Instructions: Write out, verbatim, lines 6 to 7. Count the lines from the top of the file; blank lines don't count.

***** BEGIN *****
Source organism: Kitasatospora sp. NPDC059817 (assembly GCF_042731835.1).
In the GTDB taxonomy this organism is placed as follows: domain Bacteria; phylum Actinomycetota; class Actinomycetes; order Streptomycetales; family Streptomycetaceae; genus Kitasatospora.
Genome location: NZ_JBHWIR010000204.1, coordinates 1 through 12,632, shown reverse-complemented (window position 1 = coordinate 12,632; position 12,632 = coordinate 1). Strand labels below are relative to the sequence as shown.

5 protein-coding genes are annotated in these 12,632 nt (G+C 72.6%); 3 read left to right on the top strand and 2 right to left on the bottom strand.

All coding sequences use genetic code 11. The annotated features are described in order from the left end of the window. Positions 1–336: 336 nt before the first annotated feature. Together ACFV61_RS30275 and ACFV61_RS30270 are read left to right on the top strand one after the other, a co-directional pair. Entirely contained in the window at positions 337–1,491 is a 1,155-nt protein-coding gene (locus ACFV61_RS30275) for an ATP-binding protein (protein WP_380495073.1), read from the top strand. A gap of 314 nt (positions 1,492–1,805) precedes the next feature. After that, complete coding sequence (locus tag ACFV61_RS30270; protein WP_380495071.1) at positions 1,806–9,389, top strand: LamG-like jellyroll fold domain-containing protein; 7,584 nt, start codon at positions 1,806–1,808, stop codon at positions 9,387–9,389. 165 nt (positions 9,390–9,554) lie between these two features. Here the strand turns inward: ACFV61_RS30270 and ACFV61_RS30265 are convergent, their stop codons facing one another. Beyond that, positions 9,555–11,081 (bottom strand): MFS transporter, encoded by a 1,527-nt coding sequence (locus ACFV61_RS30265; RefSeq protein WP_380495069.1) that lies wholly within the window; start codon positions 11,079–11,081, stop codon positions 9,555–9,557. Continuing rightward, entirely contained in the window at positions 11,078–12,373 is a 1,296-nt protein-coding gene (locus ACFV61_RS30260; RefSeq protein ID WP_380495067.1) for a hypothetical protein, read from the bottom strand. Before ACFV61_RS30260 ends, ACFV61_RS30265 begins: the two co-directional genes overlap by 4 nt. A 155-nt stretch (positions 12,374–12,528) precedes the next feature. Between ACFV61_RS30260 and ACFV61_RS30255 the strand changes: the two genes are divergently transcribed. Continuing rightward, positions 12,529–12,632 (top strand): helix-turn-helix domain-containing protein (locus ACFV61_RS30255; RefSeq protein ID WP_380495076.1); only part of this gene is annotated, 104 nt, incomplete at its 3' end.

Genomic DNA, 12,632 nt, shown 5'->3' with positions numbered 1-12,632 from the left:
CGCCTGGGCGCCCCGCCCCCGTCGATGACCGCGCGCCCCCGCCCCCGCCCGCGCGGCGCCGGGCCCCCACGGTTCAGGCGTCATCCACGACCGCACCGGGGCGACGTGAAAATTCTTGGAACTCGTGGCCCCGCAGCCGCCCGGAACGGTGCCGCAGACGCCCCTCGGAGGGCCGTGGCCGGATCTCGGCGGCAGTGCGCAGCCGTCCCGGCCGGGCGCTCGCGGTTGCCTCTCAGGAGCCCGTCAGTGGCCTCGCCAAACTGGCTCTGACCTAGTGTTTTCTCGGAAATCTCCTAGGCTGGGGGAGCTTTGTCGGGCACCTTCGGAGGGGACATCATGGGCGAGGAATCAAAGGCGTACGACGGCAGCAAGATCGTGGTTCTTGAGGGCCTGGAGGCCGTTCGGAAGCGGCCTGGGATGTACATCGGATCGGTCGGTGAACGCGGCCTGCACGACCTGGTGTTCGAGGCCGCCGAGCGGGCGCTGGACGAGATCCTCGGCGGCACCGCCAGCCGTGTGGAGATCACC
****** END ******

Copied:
Genomic DNA, 12,632 nt, shown 5'->3' with positions numbered 1-12,632 from the left:
CGCCTGGGCGCCCCGCCCCCGTCGATGACCGCGCGCCCCCGCCCCCGCCCGCGCGGCGCCGGGCCCCCACGGTTCAGGCGTCATCCACGACCGCACCGGGGCGACGTGAAAATTCTTGGAACTCGTGGCCCCGCAGCCGCCCGGAACGGTGCCGCAGACGCCCCTCGGAGGGCCGTGGCCGGATCTCGGCGGCAGTGCGCAGCCGTCCCGGCCGGGCGCTCGCGGTTGCCTCTCAGGAGCCCGTCAGTGGCCTCGCCAAACTGGCTCTGACCTAGTGTTTTCTCGGAAATCTCCTAGGCTGGGGGAGCTTTGTCGGGCACCTTCGGAGGGGACATCATGGGCGAGGAATCAAAGGCGTACGACGGCAGCAAGATCGTGGTTCTTGAGGGCCTGGAGGCCGTTCGGAAGCGGCCTGGGATGTACATCGGATCGGTCGGTGAACGCGGCCTGCACGACCTGGTGTTCGAGGCCGCCGAGCGGGCGCTGGACGAGATCCTCGGCGGCACCGCCAGCCGTGTGGAGATCACC